God Came To Earth As A Baby

Luke 12:1-20
 
This week we are not going to add additional characters to the crèche, but talk about what the Christmas story really means – to us and to the world.

The story of Christmas begins, not with the manger of Bethlehem, but many thousands, perhaps millions of years before, in the mind and heart of God.

“I’m lonely,” James Weldon Johnson has God say in his play, God’s Trombones. “I think I’ll make me a world.” That’s exactly what God did. God made a world –

    a beautiful garden world with birds singing and flowers blooming, mountain streams flowing and mighty oceans glistening under a bright golden sun. In the midst of that garden, God placed a man and a woman His highest creation with every good thing to sustain life.

Our story then moves to a stable in Bethlehem of Judea; a place of one of the deepest human mysteries.

There, waiting patiently, is the soon-to-be mother Mary. There beside Mary in the stable stands her husband, a patient and loving man named Joseph. Some sheep and oxen and a lowly donkey complete the scene. Later they will be joined by some unruly shepherds who will claim to have been serenaded by angels as they guarded their sheep on a hillside. And still later will come three magi from the east who followed a star to come bearing gifts of gold, frankincense, and myrrh. (Luke 2:1-20)

What does it all mean?

Is this not the true meaning of Christmas?

Out of the loneliness of God a world was born.

Out of the love of God a Savior was born.

God came to earth just as we all do – as a baby!

A popular song asks, “If God had a face, what would it look like?” Maybe the question should be rephrased: “God has a face, and it looks like your face, and my face, and the faces of humans everywhere.”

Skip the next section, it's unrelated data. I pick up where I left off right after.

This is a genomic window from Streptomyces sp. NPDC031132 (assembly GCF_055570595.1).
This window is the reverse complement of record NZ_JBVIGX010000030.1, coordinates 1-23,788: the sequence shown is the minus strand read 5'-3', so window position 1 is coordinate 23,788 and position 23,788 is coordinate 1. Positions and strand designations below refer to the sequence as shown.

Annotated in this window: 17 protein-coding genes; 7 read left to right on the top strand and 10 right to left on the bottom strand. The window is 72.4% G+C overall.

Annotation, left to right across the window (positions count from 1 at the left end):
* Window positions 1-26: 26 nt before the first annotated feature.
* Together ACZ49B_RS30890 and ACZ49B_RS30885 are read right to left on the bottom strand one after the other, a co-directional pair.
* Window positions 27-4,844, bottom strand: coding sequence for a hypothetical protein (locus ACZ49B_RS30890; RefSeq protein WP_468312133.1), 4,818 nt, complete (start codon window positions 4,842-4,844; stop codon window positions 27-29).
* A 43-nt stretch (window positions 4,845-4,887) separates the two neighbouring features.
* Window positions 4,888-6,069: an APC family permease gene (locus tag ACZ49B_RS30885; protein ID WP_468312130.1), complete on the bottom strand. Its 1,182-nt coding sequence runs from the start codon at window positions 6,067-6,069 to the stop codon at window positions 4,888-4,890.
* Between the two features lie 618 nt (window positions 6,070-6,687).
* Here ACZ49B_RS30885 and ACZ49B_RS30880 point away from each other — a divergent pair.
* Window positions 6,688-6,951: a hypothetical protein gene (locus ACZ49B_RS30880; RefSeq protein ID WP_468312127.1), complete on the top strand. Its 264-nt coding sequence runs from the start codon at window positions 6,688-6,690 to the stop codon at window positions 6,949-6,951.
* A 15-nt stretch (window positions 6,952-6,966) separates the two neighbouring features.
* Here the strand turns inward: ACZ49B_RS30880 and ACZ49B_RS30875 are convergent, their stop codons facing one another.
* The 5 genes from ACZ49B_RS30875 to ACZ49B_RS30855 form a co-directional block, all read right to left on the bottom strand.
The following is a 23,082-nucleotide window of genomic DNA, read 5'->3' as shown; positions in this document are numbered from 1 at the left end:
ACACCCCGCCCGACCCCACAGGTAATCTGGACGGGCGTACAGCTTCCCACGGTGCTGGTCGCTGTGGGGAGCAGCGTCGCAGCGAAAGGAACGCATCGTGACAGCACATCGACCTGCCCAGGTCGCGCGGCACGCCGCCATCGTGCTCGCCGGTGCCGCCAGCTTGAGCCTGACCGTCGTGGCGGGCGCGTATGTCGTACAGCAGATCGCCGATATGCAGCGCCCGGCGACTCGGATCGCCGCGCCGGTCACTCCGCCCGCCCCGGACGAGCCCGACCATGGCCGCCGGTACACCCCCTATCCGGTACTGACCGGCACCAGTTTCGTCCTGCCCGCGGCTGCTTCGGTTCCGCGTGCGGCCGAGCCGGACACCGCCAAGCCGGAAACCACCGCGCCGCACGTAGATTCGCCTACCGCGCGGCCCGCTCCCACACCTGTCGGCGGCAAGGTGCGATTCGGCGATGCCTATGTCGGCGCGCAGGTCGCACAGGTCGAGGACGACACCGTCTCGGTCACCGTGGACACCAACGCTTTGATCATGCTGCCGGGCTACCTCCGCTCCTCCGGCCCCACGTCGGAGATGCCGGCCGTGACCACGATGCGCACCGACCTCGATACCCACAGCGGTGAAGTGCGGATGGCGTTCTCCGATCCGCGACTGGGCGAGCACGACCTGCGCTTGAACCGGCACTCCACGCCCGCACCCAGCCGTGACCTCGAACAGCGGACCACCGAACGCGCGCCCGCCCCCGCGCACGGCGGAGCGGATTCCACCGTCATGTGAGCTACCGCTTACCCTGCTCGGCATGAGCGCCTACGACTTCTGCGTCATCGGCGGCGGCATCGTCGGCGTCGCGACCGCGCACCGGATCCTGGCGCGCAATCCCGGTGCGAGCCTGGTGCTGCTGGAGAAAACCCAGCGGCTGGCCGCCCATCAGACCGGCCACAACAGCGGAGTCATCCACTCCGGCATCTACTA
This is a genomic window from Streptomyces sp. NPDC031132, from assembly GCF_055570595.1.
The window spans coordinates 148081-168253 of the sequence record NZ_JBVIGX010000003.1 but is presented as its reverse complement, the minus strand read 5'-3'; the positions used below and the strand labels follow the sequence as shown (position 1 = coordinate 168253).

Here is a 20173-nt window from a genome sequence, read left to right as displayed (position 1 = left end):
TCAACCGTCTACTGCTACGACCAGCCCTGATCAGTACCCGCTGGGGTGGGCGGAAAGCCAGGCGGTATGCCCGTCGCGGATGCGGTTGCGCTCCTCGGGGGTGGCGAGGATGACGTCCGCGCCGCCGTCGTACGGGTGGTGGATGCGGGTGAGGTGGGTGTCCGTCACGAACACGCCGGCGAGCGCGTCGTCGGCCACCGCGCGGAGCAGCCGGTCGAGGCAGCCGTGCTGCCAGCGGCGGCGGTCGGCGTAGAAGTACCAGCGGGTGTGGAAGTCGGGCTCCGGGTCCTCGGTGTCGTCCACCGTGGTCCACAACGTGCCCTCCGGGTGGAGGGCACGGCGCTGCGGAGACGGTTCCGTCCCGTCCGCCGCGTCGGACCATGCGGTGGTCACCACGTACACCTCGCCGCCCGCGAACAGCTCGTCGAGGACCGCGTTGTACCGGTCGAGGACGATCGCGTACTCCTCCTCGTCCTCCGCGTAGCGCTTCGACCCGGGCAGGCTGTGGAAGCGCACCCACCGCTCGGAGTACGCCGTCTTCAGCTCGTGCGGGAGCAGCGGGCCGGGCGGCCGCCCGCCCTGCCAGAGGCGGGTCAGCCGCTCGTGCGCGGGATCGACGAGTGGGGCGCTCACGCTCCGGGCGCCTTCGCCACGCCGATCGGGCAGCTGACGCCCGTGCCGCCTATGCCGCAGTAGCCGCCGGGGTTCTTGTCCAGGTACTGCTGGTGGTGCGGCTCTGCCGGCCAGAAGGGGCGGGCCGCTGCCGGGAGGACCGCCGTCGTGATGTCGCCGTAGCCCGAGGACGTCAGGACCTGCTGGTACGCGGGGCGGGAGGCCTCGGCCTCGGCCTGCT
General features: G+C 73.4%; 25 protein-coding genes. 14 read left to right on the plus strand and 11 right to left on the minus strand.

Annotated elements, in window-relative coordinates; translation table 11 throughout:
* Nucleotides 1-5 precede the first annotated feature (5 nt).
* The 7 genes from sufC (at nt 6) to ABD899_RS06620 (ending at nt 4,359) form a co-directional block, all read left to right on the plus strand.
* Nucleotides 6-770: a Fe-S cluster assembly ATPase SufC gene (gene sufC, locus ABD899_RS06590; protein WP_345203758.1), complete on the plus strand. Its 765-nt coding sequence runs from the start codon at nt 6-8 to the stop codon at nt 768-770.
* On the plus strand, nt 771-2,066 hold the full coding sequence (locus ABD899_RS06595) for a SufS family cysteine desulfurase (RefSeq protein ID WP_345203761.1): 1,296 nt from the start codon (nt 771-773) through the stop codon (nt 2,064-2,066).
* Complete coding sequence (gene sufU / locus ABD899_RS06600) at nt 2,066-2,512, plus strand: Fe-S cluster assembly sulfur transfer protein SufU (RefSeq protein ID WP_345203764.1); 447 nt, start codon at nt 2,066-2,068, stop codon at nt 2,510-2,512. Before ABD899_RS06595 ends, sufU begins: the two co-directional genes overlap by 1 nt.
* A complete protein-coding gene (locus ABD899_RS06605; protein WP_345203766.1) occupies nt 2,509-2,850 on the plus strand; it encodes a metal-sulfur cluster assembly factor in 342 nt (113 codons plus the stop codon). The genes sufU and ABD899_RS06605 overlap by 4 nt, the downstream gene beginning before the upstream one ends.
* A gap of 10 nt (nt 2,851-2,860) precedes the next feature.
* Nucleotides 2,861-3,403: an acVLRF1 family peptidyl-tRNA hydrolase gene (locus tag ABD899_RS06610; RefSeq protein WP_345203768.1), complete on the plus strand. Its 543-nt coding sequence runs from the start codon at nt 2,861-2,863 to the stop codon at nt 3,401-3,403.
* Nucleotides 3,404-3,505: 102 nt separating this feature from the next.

If people want to know what God looks like, all they have to do is look at one another. They will come to know what God is like through knowing God’s people. People don’t experience God’s love by reading about it in a book or by being threatened with guilt or frightened by the idea of hell; they experience love through the loving relationship with other human beings.

It is also important to know that the Christmas story does not end at the stable of Bethlehem either. The Christmas story is God’s love being felt and seen in human lives daily.

Jesus was born as a human, just like you and I. But He brings out the best of humanity. His teachings and Holy Spirit can heal our broken lives; He can bring harmony out of disharmony; He can repair the damaged human. He restores our strength, our resilience, and our capacity to love one another. God, in the person of Jesus, knew life as we know life. Therefore, in the midst of our anguish, pain, and disappointment, we can cry out and say, “Lord, you know how it is!”

God does!

For God had a son who lived among us full of grace and truth. The Word of God became flesh in Jesus Christ!

But even there the story does not end. It is not enough that individual hearts should be won. Christmas is not only the celebration of the individual but also the celebration of the family – the human family. The angels sang about

    “Peace on earth and goodwill to men.” (Luke 2:14)

Christmas is an acknowledgement that the story will not end until we regard every person on earth as of equal worth as ourselves as our brothers and sisters, for we are all part of the family of God.

The story of Christmas is not finished yet, and it will not be finished until the star symbolizing the peace of the stable also shines in the heart of every man, woman and child upon this earth;

    • the star that gives hope and dignity and meaning to all our lives;
    • the star of a loving God who created us to love one another and as we are loved.

Amen.
 
 
Delivered at In The Garden, Trinity Episcopal Church on Capitol Square, Columbus, OH, 14 December 2014

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